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Thursday, August 27, 2015 7:43 PM

Yet Another Dispute Over GDP; What's Really on the Fed's Mind?

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Disputes over GDP go on and on and on. MarketWatch reports By another measure, the U.S. economy was ho-hum in second quarter.

There are two ways to compute how well the economy is doing.

One is to tally all the goods and services produced during a given time period — that’s called gross domestic product.

Another is to measure all the incomes earned in the production of those goods and services — that’s called gross domestic income.

Over time, they should be exactly the same. But measurement isn’t easy, and so the Commerce Department not only reports both figures, but also for the first time on Thursday averaged the two together.

The result wasn’t great: It’s showed a 2.1% average for the second quarter, since GDP growth was a sterling 3.7% and GDI was a meager 0.6%.

According to Josh Shapiro, chief U.S. economist at MFR, that’s the largest gap between the two measures of the economy since the third quarter of 2007.

Some research has shown the GDI figures to be a more accurate representation of economic activity, but the evidence is mixed and the debate continues. Nonetheless, the disparity reported in Q2 does lend credence to the notion that the GDP growth reported in the quarter likely overstates the underlying vitality of the economy in the span,” he said in a note to clients.
Two Measures

That may look significant, but let's investigate further.

DGI vs. GDP Percent Change from Year Ago

DGI vs. GDP Percent Change from Year Ago Detail

Large Gap?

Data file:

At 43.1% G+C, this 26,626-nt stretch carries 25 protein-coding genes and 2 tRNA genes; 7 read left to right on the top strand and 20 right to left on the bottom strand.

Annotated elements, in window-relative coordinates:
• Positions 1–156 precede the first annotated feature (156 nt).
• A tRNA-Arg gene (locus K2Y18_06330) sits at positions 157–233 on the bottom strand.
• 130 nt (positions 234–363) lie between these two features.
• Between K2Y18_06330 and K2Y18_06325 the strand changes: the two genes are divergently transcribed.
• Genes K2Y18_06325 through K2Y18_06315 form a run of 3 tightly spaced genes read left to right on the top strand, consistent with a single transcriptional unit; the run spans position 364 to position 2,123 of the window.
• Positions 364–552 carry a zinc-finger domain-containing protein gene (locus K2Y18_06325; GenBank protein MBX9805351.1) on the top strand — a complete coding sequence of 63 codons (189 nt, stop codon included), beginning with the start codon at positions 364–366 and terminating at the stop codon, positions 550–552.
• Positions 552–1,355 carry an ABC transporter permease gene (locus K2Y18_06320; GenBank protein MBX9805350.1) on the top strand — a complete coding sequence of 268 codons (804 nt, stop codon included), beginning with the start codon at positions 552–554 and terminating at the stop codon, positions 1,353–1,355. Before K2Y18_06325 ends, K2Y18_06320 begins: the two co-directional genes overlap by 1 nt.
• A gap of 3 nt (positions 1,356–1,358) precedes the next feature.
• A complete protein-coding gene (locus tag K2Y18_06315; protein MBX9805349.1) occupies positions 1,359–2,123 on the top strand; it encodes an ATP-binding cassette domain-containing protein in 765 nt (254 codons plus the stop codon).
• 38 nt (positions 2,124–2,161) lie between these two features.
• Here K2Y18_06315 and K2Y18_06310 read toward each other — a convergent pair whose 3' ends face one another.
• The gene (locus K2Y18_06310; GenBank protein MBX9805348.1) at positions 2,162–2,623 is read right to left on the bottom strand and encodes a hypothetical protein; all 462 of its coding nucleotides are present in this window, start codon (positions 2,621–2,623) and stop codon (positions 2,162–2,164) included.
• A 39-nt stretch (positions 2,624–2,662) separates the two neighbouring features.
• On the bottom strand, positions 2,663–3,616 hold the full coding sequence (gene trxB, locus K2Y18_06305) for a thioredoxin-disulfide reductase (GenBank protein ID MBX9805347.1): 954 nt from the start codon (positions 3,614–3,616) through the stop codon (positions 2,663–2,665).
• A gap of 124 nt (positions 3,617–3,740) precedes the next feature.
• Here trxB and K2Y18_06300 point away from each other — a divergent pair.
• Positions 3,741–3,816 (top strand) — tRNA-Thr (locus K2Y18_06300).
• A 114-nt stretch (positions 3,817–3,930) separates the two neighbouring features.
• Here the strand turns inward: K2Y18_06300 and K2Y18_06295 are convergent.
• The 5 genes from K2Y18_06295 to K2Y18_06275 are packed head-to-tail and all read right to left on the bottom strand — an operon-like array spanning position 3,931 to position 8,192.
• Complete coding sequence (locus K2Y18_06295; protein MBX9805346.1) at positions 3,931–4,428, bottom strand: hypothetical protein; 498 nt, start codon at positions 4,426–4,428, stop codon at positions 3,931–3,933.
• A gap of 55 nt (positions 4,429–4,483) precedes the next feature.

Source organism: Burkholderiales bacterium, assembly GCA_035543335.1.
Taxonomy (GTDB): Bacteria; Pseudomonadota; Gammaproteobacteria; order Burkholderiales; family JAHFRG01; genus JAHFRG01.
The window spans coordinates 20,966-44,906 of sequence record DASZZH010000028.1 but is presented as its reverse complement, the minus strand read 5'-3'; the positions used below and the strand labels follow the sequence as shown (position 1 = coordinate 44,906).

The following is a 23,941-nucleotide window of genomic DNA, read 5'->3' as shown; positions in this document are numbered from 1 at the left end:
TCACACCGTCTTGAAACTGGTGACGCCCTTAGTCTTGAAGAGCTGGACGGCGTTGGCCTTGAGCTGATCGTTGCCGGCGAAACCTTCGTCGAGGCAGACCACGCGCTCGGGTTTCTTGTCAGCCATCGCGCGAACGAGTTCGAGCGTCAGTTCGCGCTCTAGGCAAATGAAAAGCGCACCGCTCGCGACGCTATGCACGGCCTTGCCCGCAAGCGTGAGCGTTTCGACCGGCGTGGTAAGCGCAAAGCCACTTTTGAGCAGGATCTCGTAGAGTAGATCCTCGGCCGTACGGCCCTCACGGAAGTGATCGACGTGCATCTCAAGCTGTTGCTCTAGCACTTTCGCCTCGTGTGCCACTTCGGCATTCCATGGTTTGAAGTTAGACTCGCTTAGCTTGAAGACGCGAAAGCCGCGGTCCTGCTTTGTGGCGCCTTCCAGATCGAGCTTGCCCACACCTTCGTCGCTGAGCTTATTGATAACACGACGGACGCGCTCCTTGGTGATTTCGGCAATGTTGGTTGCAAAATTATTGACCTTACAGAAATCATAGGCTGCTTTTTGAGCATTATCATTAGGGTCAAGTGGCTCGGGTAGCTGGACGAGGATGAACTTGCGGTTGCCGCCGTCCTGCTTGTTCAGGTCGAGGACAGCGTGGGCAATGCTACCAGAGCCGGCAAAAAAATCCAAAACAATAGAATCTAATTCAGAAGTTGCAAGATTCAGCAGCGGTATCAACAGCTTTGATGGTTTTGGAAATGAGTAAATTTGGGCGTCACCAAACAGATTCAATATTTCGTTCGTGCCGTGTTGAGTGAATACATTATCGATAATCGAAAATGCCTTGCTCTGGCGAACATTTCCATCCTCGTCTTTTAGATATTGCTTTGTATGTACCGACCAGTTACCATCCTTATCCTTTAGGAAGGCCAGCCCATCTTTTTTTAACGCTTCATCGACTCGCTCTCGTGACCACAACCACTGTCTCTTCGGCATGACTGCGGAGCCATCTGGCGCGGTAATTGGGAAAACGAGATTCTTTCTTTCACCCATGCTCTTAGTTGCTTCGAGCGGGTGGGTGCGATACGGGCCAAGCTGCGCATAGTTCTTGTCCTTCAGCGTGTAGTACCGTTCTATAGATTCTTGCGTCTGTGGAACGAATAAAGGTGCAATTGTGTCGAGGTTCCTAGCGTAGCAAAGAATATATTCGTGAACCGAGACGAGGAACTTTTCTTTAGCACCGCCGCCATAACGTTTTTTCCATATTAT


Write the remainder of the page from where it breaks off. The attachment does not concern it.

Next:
On a year-over-year basis it's hard to discern any gap. The dispute of Josh Shapiro, chief U.S. economist at MFR, is easily seen as total nonsense.

I don't believe the economy is as strong as most claim, but I certainly won't post easily disproved charts to make my point.

What's Really on the Fed's Mind

Still, one has to wonder "What's really on the Fed's mind?"

I surely doubt it is fear of inflation, at least as they claim to measure it. It's possible they fear bubbles, but I doubt that too. The Fed historically has been blind to bubbles.

Rather, I suspect they have come to the conclusion this recovery is as good as it gets, and if they cannot hike now, they will not be able to.

That may sound lame, but it is exactly how economic clowns think.

Let me phrase it this way: "We need to hike now so we have ammunition to cut when we need to."

Meanwhile, nothing the Fed says at all is believable if for no other reason than historical precedent that proves without a doubt, they clearly have no idea what's really going on, especially at turning points.

They cannot really come out and say "We are clueless bubble blowers", can they?

Mike "Mish" Shedlock

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